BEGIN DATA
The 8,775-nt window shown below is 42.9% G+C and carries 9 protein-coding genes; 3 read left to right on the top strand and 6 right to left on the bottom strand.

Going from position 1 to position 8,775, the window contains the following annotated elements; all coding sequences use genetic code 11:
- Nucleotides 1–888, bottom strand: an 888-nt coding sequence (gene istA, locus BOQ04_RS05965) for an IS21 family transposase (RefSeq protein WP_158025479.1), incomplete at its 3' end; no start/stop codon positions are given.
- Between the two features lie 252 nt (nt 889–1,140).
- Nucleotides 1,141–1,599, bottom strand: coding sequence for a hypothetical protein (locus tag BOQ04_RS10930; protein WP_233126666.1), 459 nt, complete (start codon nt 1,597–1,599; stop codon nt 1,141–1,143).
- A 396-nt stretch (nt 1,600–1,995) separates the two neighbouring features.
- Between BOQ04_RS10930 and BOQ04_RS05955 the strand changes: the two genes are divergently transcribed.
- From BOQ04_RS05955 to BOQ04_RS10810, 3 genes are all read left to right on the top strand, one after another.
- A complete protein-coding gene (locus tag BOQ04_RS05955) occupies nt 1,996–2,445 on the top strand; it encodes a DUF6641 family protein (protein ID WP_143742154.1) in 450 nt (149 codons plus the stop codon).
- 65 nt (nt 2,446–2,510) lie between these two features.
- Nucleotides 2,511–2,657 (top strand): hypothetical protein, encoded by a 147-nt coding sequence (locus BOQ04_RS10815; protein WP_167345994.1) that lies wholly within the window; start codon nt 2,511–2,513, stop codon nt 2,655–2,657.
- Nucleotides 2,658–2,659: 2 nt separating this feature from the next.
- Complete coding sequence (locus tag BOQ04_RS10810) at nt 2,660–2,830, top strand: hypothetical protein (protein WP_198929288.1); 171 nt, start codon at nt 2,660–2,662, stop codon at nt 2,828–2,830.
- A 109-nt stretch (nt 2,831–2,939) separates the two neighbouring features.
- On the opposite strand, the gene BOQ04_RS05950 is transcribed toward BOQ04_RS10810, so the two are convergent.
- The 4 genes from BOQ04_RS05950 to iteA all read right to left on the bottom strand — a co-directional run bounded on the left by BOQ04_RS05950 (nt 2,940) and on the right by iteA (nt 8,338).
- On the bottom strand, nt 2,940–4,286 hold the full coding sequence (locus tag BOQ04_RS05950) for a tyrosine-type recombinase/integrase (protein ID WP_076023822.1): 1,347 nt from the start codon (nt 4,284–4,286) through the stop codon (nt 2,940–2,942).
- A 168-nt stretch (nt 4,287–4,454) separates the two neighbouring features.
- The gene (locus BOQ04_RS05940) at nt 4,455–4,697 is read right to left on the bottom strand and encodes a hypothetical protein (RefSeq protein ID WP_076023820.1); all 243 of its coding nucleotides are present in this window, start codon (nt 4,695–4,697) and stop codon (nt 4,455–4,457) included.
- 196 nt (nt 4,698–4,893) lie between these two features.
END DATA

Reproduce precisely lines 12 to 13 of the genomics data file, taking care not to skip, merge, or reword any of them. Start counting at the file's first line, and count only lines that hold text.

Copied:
- Nucleotides 2,658–2,659: 2 nt separating this feature from the next.
- Complete coding sequence (locus tag BOQ04_RS10810) at nt 2,660–2,830, top strand: hypothetical protein (protein WP_198929288.1); 171 nt, start codon at nt 2,660–2,662, stop codon at nt 2,828–2,830.